Stroke Case Study
You are at base when you get dispatched code 4 to 100 Me She Ka St, Christian Island, Ontario for a 75 y/o female patient possible CVA. On arrival you find a frantic husband stating the patient (his wife) was making breakfast when she suddenly collapsed. The symptoms started 10 minutes prior to calling 911. The patient is suffering from left sided paralysis with slurred speech. She lives on Christian Island and needs to take a ferry to get to the nearest hospital. She has a history of atrial fibrillation and TIA’s, and the patient also smokes 2 packs of cigarettes a day. She’s on ASA, digoxin, ramipril, metoprolol. She has an ...view middle of the document...
Treatment at the Hospital and the Reintegration to the Community
Once the patient gets transported to the hospital due to a stroke, she will have a vast variety of tests and drugs administered to her to prevent the stroke to continue. First doctors must determine whether her stroke is caused by a blood clot or bleeding in the brain, which is checked by performing a CT scan. If the stroke is in fact caused by a blood clot which in this case it is. The hospital may give the patient tPA (tissue plasminogen activator). This medication will break up the clot that has formed and restore blood flow and oxygen to the affected area. This drug is at most effectiveness when administered within four and one half hours of the onset of the stroke symptoms and only for blood clotting type of strokes called ischemic stroke.
Then the patient will go for more tests to confirm no other damage has occurred to the brain or any other organs in the body. Some of the tests the doctor may choose to perform are blood/urine samples, electrocardiogram (ECG or EKG), Magnetic Resonance Imaging (MRI), neurological/physical exam and a Transesophageal echocardiogram (TEE) test.
Once Mrs Bellamee is released from the hospital, her husband will have to contact their local Community Care Access Centre (CCAC) and they will be assigned a stroke rehabilitation team which is a vast variety of medical professionals to help regain as much of her independence as possible, depending on the severity of her stroke. She will also be placed on medications mentioned before or similar ones depending on her tolerance and her bodies’ acceptance of the medications. Her husband and her will be given more education on early recognition of stroke so if it does happen they can deal with the stroke faster to prevent permanent damage (“Let’s talk about stroke”, 2013).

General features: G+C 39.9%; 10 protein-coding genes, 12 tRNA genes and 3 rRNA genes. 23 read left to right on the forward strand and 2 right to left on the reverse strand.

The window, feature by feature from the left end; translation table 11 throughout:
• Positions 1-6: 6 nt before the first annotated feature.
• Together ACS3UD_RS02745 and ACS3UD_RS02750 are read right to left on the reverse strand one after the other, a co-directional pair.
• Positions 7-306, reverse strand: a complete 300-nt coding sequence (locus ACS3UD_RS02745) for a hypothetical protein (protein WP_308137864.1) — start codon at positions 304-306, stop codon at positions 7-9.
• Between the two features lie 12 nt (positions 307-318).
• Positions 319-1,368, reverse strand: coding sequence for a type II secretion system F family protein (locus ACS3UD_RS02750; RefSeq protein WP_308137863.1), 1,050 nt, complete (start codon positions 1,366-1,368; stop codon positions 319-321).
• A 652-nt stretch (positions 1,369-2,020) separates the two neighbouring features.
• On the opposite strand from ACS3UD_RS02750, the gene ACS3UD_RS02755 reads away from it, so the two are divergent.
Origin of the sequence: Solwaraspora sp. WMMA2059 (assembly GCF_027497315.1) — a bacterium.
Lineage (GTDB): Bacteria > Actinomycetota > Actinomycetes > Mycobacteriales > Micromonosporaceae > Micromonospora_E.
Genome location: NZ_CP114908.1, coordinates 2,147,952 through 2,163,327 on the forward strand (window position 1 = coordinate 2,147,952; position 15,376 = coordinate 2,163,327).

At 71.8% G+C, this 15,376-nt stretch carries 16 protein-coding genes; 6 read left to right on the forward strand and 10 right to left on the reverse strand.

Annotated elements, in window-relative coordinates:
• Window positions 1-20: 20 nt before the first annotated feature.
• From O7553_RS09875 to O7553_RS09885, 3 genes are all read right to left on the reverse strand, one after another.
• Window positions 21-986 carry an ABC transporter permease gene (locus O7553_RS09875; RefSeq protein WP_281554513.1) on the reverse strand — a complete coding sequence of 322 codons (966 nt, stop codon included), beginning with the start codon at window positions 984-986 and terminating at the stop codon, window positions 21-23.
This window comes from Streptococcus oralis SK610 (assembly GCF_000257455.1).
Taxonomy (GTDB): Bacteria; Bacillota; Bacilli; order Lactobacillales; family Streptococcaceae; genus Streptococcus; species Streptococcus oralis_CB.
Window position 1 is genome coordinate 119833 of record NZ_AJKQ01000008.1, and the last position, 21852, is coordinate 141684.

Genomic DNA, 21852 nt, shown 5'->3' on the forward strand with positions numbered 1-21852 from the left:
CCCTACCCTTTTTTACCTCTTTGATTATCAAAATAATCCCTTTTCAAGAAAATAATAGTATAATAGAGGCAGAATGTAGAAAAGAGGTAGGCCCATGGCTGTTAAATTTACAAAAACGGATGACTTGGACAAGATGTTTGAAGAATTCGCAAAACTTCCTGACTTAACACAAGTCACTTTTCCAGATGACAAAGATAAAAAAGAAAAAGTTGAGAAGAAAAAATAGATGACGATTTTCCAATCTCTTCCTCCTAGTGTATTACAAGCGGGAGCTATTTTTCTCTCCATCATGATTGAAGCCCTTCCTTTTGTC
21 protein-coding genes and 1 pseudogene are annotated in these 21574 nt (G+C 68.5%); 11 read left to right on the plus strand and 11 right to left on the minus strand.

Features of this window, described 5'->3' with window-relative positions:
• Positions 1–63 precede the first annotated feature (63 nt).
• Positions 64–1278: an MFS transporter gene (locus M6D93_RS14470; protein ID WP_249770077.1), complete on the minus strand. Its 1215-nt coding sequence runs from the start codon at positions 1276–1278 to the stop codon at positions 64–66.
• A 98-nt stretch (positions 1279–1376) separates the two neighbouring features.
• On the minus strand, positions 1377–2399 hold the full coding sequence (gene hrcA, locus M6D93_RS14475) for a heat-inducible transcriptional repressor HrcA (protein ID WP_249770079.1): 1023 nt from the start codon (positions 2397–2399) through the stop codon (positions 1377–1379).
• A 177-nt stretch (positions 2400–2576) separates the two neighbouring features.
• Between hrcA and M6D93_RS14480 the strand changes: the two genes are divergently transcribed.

Risk Factors Contributing to a Stroke
There are numerous reasons why this patient received a stroke, some can be controlled and monitored and some can’t be. Here are a few examples of some of the risk factors and why they can occur according to this scenario:
• High blood cholesterol – is a build up of plaque (fat) in the artery walls causing narrowing of arteries (atherosclerosis). This is typically found in obese people and the elderly.
• High blood pressure (hypertension) –It causes damage to the blood vessels walls causing it to promote build up of fatty a plaque which in turn becomes narrow. This would be the number one risk of a stroke as she takes medication to control her high blood pressure.
• Atrial fibrillation – The reason as to why people get atrial fibrillation could be from many reasons like high blood pressure, abnormal heart, and infections in the heart, heart disease, congenital heart failure and excessive use of alcohol. Being diagnosed early is key to prevent it from happening again. This patient has A-Fib medications so this can be a factor as well.